A statistical look and discussion of weather recorded for Castle Rock Colorado. This information was collected and recorded via my weather station in the Meadows in the town of Castle Rock. It is in no way an “official” record, just simply what was recorded by my station.
July 2016 lived up to it’s word as a hot summer month, temperatures consistently reached at or above 90 degrees for 15 out of 31 days of the month. These temperatures are very warm for Castle Rock, Denver saw even more 90 degree days, all in all it was a very warm month. As El Nino begins to die off, the big question remains whether we will see a transition into a La Nina pattern or neutral pattern. So far July has not given us any hints as of yet, it behaved as a typical July month in regards to temperatures but was notable drier than normal as the monsoon never really established to give us large amounts of rain.
July finished 1.43 degrees above average for the Castle Rock area, this is not a huge number but is notable. July is our hottest month of the year statistically in Colorado. For us to be above average, the mean temperatures (combination of daytime high and nighttime lows) has to be quite high. You can see this in the graphic above, nearly the entire month featured much above average mean temperatures except for the first 3 days.
July is usually one of our wettest months but didn’t live up to that statistic this year. July and August make up the tail end of our “wet” season in Colorado so for us not to hit average for the month can mean drier times ahead. Luckily this year has been exceptionally wet so I don’t foresee drought conditions in the immediate future, but August will be a month to keep a close eye on.
The monsoon never kicked in for July, usually we see the second half of the month feature strong, slow moving thunderstorms that tend to dump large amounts of rain. We saw decent amounts of rain scattered throughout the beginning of the month and a few days in the middle. We will have to see how August plays out to determine if we are entering a sustained dry period, one month is nothing to get concerned about in the long run.
August 2016 Outlook
August is predicted to have an equal chance of above average or below average temperatures based on the latest Climate Prediction Center outlook. I would imagine based on what I’ve seen with models that the month will finish average to slightly above average due to strong ridging in the atmosphere. I have seen one CPC graphic that predicted well above average temperatures for the middle of the month (around August 15-17) and this is what leads to me to believe we could see another warm month overall.
The Climate Prediction Center is also recommending an equal chance of above or below average precipitation for the Northern and Eastern parts of Colorado. The Western and Southern parts of the state are showing to have a slightly elevated chance of above average precipitation. I’m not totally sure the above average precip will materialize for the Southwestern areas of Colorado mainly due to the fact that a monsoon weather pattern has had trouble establishing statewide. For areas closer to home and along the front range, I’m leaning more towards an average to below average precipitation total for the month. We shall see how the month turns out, an absent monsoon could make August dry. The latest modeling I’ve seen shows a dry start to the month and the second half of the month dry as well.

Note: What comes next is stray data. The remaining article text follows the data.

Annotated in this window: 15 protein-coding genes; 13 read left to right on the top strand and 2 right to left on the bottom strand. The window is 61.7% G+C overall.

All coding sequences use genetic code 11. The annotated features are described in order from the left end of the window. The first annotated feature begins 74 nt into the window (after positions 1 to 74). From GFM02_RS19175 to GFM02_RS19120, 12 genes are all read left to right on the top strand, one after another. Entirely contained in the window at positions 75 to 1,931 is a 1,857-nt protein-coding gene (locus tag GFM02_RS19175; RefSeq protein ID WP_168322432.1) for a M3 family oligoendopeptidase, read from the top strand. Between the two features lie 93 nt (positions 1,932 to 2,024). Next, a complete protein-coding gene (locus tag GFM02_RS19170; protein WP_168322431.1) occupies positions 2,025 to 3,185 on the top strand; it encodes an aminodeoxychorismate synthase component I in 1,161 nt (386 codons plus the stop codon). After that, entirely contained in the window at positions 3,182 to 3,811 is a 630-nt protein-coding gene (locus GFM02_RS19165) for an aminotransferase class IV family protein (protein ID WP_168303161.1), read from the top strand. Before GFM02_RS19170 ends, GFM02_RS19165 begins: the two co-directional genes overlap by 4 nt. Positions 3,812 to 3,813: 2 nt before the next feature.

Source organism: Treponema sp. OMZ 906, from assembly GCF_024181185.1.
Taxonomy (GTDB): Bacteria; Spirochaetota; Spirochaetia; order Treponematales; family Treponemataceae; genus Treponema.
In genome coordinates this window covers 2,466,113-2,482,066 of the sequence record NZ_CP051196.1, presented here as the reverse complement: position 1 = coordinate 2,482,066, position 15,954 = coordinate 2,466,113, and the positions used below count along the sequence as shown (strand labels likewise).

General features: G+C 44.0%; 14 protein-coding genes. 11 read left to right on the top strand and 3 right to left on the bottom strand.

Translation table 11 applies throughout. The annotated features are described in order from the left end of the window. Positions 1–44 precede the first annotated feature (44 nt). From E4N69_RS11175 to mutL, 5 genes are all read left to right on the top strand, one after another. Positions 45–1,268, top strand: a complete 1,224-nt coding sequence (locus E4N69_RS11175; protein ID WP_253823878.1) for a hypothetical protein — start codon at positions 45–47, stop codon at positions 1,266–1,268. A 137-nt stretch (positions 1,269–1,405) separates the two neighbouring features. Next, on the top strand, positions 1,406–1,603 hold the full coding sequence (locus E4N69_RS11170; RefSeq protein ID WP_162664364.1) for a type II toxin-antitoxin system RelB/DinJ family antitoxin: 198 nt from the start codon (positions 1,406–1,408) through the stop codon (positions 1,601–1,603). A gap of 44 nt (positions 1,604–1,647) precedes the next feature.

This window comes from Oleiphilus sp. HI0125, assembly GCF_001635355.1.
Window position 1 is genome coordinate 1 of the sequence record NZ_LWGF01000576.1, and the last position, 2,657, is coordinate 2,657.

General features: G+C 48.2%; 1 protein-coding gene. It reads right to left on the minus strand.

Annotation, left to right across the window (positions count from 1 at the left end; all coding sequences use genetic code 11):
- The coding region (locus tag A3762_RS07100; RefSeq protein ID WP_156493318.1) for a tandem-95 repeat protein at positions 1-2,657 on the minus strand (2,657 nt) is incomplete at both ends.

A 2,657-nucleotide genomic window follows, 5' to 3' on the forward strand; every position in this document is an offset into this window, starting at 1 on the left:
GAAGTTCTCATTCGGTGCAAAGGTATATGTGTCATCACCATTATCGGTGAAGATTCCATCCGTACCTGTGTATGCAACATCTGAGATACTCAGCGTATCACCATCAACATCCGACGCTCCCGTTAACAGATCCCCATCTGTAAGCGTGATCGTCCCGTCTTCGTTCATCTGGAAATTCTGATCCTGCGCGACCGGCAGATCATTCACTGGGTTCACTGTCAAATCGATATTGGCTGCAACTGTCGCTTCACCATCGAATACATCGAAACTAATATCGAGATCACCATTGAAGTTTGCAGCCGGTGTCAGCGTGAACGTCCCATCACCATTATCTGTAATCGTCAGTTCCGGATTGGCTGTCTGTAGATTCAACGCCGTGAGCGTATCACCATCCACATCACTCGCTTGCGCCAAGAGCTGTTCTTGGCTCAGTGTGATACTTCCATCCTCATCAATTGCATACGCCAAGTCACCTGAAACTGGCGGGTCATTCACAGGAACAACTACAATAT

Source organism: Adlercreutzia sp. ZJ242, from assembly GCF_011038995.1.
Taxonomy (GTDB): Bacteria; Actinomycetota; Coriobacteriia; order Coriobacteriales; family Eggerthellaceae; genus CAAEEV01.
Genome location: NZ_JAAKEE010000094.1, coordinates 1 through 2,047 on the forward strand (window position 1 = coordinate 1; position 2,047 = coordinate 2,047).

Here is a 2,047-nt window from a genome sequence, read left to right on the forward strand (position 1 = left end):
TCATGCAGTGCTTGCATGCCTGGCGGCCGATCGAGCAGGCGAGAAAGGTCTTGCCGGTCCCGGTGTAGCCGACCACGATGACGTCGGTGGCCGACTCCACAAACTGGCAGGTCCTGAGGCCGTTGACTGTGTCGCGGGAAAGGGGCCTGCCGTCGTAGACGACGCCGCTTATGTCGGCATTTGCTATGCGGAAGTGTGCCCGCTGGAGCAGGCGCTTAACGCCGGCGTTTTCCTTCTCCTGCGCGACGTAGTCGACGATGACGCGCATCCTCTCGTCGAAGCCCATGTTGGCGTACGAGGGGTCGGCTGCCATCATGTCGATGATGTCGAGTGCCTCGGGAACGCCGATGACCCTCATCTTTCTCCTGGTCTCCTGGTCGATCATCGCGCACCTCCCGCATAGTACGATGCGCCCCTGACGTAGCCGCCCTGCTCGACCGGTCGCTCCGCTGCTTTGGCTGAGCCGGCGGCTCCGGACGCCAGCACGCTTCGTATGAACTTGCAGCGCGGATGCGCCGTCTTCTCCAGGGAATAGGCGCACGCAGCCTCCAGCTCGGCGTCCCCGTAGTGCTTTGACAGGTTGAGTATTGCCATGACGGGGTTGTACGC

August 2016 surprised many of us watching the weather along the front range of Colorado. What we expected to be a warmer and drier month based on previous trends turned out to only be partially true. While the month ended extremely dry, the temperatures overall finished below average. As we began the first 2 weeks of August, it looked like another scorcher was on the way with temperatures consistently in the upper 80’s and 90’s. By the second half of the month, our weather pattern switched dramatically into what we would see as more of a “fall-like” weather pattern.
When we average out the temperatures for the month we can see that we spent a large part of the second half slightly or well below average. This is in contrast to the first part of the month where we saw at or above average temperatures more consistently. I mentioned this in an earlier article but the main difference between July and August this year was as soon as we hit the middle of the month in August, we began to see more and stronger cold fronts move into the area.
For Castle Rock Colorado the temperature finished 1.79 degrees below average, breaking a streak of consecutive hotter than average months in place since June 2016
There were not many surprises when it came to how much rain we received this month. I expressed some concerns at the end of July about the monsoon which is the weather pattern is what gives us a majority of our precipitation for the year and usually kicks in later in July and into August. When we don’t see the pattern establishing by late July and models don’t look promising for August we get worried.
This weather pattern never did truly establish in August, despite the fact cold fronts moved through and brought us a bit of rain here and there.